For some parents of young athletes, it can be hard to avoid a foul
by Rachael Griffin
Dec 07, 2012 | 4104 views |  0 comments | 11 11 recommendations | email to a friend | print
Demonstrating a polite and proper way to show enthusiasm for their team, Oxford High School students have fun during a recent game against Mountain Brook. (Anniston Star photo by Stephen Gross)
Demonstrating a polite and proper way to show enthusiasm for their team, Oxford High School students have fun during a recent game against Mountain Brook. (Anniston Star photo by Stephen Gross)
It’s typical to see parents or grandparents cheering for students at a high school basketball game. However, watching a grandfather be arrested at a game and charged with disorderly conduct could take some spectators by surprise.

That scenario occurred at an Ohatchee junior-high basketball game on Nov. 20, when Richard Peterson brought a sign he held up at the game questioning the coach on his grandson’s lack of playing time. Peterson, 68, said he requested a meeting with the coach the day of the game, but was refused by the vice principal.

“The only purpose I had for this whole thing is to get him more playing time,” Peterson said.

According to Peterson, the principal asked him to leave the game. Peterson said that when he refused, Ohatchee police removed him from the gymnasium. Police Chief Wayne Chandler said officers arrested Peterson because he was “exhibiting disorderly conduct.”

Calhoun County Schools Superintendent Joe Dyar said he and Peterson had a civil conversation after the incident and have “agreed to disagree on his efforts.”

“As guardians and parents, we try to make sure that we model great characteristics and traits that will be uplifting for children,” Dyar said.

Dyar’s expectations for parents at sporting events are to “cheer for the kids, the coach and school and provide a safe environment.”

Dyar said it’s normal for parents to want to communicate with coaches, but the right timing is everything.

“Ninety-nine percent of parents or guardians show enough respect for coaches and administrators and wait for the appropriate time to talk with them,” Dyar said.

A matter of propriety

According to Ron Ingram, director of communications for the Alabama High School Athletic Association, it is a privilege for parents to attend games and for students to play in them.

“Schools have the authority to ban anyone they might deem destructive,” Ingram said.

Ingram said it’s common for parents to become upset over a child’s lack of playing time.

“When there’s an irate parent, typically it’s not about winning or losing, it’s about letting the kid play,” Ingram said.

Ingram also said there’s a proper time for parents to meet with coaches and discuss such matters, but that is not before a game.

“It’s not about the game, it’s about someone thinking they know better than someone else,” Ingram said.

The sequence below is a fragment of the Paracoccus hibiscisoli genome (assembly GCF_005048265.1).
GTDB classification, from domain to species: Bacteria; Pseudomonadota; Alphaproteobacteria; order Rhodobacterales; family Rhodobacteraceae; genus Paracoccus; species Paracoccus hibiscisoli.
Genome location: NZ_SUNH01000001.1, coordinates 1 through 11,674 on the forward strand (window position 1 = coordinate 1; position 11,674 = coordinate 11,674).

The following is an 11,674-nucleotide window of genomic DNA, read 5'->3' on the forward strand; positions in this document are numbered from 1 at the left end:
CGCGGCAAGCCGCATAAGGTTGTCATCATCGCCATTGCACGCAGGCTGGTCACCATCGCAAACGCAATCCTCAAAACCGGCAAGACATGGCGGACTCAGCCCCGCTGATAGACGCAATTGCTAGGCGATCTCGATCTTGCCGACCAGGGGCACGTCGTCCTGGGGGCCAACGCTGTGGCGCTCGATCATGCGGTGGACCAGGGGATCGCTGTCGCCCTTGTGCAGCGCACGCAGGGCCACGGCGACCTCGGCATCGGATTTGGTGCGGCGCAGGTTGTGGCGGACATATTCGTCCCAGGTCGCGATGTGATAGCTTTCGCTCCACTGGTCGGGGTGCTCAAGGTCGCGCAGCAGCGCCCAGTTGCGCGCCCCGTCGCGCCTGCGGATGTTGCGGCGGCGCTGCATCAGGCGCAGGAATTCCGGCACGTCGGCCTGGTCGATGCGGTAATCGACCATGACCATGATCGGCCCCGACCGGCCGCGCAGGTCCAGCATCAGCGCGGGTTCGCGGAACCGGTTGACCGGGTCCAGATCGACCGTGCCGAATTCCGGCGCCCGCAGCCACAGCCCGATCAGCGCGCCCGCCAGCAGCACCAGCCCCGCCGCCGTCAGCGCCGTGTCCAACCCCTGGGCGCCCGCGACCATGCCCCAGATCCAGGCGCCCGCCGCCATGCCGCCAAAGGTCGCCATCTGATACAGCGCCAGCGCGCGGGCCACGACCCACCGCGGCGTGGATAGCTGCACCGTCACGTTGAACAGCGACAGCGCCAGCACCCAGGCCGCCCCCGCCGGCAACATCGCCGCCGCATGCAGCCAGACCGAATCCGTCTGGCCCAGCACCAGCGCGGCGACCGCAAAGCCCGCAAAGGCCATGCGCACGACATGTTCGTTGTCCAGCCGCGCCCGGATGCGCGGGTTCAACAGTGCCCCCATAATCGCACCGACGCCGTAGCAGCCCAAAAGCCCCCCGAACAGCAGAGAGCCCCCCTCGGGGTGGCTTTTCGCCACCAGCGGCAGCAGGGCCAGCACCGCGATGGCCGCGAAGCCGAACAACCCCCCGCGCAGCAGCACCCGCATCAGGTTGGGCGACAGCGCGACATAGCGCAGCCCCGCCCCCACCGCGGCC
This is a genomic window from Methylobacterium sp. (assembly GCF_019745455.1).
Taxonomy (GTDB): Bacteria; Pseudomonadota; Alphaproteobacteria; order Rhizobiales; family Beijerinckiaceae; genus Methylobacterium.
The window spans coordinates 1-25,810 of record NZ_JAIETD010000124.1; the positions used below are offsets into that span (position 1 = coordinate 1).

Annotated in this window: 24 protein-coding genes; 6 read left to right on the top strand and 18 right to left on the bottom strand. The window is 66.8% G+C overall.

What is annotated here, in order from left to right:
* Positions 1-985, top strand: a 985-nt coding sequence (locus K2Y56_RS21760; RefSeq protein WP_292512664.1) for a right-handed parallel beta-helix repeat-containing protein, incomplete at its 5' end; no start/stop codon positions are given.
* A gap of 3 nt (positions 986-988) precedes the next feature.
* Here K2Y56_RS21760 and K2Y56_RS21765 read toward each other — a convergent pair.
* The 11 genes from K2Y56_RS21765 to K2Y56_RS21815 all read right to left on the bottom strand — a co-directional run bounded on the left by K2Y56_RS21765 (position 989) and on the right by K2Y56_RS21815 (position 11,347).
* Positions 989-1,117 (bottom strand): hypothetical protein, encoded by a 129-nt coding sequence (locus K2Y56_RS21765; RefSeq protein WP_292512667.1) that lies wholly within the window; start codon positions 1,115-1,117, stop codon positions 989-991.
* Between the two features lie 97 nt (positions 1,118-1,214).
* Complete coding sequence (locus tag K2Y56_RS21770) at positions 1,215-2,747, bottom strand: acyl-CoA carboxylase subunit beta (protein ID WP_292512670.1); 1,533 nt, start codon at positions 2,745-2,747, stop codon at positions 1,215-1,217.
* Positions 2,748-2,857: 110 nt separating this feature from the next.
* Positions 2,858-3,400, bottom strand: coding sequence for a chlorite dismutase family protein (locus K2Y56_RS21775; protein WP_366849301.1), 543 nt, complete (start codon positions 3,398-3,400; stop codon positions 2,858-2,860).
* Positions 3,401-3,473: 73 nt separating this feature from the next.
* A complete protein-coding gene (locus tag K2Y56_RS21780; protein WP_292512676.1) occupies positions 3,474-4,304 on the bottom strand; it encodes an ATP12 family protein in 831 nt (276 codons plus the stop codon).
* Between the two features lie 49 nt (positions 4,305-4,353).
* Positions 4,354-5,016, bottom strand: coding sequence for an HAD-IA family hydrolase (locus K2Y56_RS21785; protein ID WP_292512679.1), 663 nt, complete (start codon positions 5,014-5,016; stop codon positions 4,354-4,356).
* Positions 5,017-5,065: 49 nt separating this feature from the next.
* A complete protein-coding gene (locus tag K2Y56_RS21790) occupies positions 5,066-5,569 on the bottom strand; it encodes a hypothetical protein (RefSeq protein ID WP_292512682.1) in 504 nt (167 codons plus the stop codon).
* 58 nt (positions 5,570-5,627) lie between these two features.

Ingram said the AHSAA encourages coaches to allow every athlete to play, but that can’t always be the case.

“When a child goes out for a team they agree to do whatever role to help that team,” Ingram said. “Sometimes it’s being a good practice player and good encourager.”

Ingram said schools run their own regular-season events, and the AHSAA gives guidelines to parents, coaches and student athletes to keep events running in a “safe, wholesome, sportsmanlike manner.”

Chris Randall, the boys’ basketball coach at White Plains High School, said he hasn’t had many issues with parents in the 12 years he’s been coaching. He lets parents know at the beginning of the season that he won’t have meetings discussing players directly before or after a game.

“I’ll talk the next day, especially if it’s after a loss, cooler heads will prevail. We never talk after games,” Randall said.

Randall said parents tend to take things personally when their children don’t play. However, he said, it’s never anything personal with him; it’s business. Randall said sometimes parents need to help children understand that they’re helping the team, even if it’s by being a great practice player.

“The number-one way to keep from having parent problems is to communicate with the players,” Randall said “If you have a good relationship with your players, that will fix most of the issues.”

A vested interest

Several parents at an Oxford High School basketball game on Tuesday said they hadn’t noticed particularly unsportsmanlike behavior coming from other parents.

Dodie Wilson, whose son plays guard for Oxford, said parents know what the school expects of them.

“We support the kids and coaches and represent the school like we expect our kids to. For the most part that happens,” Wilson said.

Donnie Adams came to the game to support the school’s athletics program; his three sons play baseball and football for Oxford.

“I would never question playing time,” he said. “I feel like kids have to earn that playing time.”

Adams said he believes most parents understand what coaches have to do to win games, but that there will always be differing opinions.

“It’s tough when you have a vested interested and that’s seeing your child play,” Adams said. “The more interest you have the more of an opinion you’re going to have.”

It will be difficult for Peterson to pursue his interest in his grandson’s play, at least for a time. Several days after his arrest at the game, Peterson received a letter from the school’s principal stating he would be banned from three basketball games and would not be allowed on the Ohatchee campus without prior approval.

Peterson is set to appear in court Jan. 3 on the charge of disorderly conduct.

“It’s quite embarrassing to be handcuffed and drug out for a sign,” Peterson said.

Staff Writer Rachael Griffin: 256-235-3562. On Twitter @RGriffin_Star.

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